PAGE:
MILAN (Reuters) - Egyptian tycoon Naguib Sawiris and U.S. telecoms giant AT&T have contacted the core investors who want to sell their shares in Telecom Italia, a source close to the situation said.
The same source earlier said Mexico’s America Movil had been interested, though the Mexican telecoms giant owned by tycoon Carlos Slim denied it had had any contact.
There had been no formal expression of interest in buying the stakes, said the source, who is familiar with the thinking of Telecom Italia shareholders.
Investors’ expectations of a shake-up in the telecoms sector were ratcheted up this week when Verizon Communications agreed to buy British operator Vodafone out of its U.S. wireless business for $130 billion, and Telecom Italia is seen as an early target.
The board of Telecom Italia is meeting on September 19, and its Chairman Franco Bernabe is seeking a new investor ahead of the meeting.
AT&T declined to comment. Sawiris was not immediately available for comment.
“I can categorically deny that,” America Movil Chief Financial Officer Carlos Garcia Moreno told Reuters in a telephone interview. “We have not had any contact.”
Bernabe, who has been at the helm of the debt-laden Italian telco since 2008, was giving nothing away.
“Whatever is decided, if there is anything to be decided, will be discussed at the appropriate time and namely at the board meeting of September 19 of Telecom Italia and the following ones. So there will be lots of time to discuss,” he told reporters at the sidelines of a telecoms conference in Brussels.
Shareholders have so far shot down two merger plans that Bernabe brought to the board. The first was a proposal last year of Sawiris taking a stake through a 3-billion-euro capital hike, while the second involved a merger with Hutchison Whampoa’s Italian mobile unit.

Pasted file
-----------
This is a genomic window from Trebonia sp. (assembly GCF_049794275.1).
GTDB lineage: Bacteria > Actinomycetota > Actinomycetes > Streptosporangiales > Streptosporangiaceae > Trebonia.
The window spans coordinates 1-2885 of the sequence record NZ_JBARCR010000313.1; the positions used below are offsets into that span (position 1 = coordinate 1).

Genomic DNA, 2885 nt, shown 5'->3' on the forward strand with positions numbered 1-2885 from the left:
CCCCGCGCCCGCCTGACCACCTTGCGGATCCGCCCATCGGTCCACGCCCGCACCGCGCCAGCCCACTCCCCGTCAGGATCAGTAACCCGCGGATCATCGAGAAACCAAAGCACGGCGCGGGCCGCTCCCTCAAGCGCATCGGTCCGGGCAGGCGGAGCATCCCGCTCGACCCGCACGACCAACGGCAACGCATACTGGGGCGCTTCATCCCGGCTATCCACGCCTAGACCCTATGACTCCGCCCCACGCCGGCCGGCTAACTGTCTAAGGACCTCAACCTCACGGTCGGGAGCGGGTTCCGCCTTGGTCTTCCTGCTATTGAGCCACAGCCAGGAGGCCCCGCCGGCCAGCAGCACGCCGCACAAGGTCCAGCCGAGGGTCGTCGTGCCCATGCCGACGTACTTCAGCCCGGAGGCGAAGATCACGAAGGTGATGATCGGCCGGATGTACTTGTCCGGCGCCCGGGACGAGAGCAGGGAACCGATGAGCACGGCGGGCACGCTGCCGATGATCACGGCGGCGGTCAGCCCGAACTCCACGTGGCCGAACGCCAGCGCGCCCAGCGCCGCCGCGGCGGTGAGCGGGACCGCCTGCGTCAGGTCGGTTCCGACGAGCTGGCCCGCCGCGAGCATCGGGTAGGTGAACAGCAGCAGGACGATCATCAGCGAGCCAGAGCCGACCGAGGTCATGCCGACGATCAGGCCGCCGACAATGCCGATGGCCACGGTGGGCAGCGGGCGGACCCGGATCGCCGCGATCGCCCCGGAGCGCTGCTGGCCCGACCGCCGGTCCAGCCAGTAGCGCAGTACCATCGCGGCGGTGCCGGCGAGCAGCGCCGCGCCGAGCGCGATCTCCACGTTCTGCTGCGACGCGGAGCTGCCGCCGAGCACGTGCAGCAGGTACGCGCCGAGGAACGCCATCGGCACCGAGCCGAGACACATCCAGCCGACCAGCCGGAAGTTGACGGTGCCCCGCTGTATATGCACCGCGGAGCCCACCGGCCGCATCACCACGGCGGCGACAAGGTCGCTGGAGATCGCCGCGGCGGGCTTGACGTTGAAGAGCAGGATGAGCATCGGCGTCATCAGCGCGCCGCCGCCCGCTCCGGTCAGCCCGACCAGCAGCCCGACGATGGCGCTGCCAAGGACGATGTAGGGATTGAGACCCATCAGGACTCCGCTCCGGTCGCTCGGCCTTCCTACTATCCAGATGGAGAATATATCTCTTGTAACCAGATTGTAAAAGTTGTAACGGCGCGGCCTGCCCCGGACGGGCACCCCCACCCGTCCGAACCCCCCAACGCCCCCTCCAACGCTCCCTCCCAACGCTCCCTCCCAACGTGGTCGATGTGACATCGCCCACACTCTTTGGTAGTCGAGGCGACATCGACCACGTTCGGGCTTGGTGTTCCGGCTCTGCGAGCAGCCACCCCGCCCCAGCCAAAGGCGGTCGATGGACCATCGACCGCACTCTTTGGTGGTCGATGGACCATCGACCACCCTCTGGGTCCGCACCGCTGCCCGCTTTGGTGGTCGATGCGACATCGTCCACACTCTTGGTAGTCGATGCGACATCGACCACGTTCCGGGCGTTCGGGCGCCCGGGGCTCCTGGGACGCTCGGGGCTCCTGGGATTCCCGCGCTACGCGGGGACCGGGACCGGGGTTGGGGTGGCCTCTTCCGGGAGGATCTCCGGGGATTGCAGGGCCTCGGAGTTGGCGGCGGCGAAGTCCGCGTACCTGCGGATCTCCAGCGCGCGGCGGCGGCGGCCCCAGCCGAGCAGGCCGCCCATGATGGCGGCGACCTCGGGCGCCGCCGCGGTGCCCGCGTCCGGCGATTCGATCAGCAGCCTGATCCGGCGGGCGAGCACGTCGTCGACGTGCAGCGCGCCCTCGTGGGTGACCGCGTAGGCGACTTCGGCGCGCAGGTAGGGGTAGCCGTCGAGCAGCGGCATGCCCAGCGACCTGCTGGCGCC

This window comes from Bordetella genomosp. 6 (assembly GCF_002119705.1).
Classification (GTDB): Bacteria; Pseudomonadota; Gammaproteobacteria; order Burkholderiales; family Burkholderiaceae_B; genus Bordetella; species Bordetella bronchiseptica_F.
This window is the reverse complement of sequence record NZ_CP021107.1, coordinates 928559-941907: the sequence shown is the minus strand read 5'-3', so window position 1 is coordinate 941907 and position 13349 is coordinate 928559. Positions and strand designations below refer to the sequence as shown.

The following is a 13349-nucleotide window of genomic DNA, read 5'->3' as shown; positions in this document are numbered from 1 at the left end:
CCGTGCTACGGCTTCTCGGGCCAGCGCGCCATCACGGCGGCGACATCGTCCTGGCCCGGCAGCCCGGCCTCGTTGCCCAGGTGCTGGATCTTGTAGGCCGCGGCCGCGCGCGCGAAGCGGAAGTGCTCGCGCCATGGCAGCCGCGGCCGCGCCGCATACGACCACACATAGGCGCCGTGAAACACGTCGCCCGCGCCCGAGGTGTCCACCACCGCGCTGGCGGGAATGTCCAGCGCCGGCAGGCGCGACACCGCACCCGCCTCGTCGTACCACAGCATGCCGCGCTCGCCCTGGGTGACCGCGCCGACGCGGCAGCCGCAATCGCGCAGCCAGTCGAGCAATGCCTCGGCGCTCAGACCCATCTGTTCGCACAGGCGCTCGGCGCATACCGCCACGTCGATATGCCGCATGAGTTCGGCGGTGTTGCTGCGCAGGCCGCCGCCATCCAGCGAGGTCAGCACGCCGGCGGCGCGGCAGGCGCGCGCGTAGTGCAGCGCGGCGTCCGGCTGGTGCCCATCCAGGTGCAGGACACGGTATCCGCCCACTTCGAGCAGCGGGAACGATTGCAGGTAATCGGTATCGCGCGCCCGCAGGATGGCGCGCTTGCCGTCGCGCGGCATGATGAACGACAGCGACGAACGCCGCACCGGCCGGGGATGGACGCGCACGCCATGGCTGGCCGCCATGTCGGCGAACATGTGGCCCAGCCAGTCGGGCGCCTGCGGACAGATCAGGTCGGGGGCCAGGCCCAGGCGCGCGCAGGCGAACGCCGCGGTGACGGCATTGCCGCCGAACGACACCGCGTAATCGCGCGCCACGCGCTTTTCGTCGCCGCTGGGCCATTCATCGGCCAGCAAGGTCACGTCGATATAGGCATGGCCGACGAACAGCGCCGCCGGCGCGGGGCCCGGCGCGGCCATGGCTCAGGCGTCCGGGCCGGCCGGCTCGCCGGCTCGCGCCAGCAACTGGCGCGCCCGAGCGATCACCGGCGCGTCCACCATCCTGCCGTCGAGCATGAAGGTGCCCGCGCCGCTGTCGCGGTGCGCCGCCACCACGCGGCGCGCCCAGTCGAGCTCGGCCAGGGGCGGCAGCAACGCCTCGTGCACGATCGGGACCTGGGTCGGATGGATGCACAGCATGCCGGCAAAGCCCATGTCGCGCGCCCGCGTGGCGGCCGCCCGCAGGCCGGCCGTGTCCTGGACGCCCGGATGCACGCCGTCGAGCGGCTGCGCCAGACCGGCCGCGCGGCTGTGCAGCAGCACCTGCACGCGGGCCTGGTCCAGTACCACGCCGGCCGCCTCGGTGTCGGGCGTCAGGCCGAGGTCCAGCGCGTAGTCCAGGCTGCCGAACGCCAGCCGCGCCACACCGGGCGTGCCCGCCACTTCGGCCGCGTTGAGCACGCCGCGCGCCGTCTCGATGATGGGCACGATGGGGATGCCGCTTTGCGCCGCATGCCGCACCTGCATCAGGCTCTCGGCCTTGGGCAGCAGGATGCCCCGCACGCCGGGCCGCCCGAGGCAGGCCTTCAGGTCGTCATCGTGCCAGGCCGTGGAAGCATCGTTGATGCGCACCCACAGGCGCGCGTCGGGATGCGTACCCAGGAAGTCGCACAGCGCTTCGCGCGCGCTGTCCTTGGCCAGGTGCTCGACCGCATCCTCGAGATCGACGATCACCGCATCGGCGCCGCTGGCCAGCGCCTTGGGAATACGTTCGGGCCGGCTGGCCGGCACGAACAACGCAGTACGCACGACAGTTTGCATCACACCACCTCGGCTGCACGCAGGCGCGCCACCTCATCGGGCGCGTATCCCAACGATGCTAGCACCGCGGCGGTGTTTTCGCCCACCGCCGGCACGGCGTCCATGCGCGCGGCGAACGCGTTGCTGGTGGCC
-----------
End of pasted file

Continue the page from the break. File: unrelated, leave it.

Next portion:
But the Verizon deal is putting Telecom Italia, vulnerable due to its low profitability and net debt of more than 28 billion euros, back in the frame.
Marco Fossati, who owns 5 percent of Telecom Italia, told Reuters on Thursday that time was ripe for Telecom Italia to merge with another sector player, and he believed that the current Italian government would not block a merger with a foreign partner.
Shares of Telecom Italia soared as much as 9.6 percent on Thursday. It halved its gains after the denial from America Movil before closing 8.39 percent firmer at 0.607 euros, giving the company a market capitalization of more than 10 billion euros.
Telecom Italia is 22.4 percent-owned by Telco, which is in turn controlled by Italian banks Mediobanca and Intesa Sanpaolo, domestic insurer Generali and Spanish telecoms operator Telefonica.
Mediobanca has openly said it is preparing for a sale after writing down its indirect investment in Italy’s biggest telecoms group to around current market price.
Shareholders have until September 28 to exercise the option to leave the Telco pact early.
“The acceleration in the sector’s consolidation and Telecom Italia’s and its holding company’s difficulties support the idea of extraordinary operations,” ICBPI brokerage said in a note, adding that the likely exit of Mediobanca and Generali from the Telco pact by September 28 was boosting speculation on the stock.
Italian daily la Repubblica said on Thursday Bernabe planned to propose to the board a reserved capital increase to bring in a new investor.
Additional reporting by Stefano Rebaudo, Danilo Masoni, Valentina Za, Simon Gardner and Foo Yun Chee, Writing by Lisa Jucca; Editing by Anna Willard, Will Waterman, Simon Gardner and Bernard Orr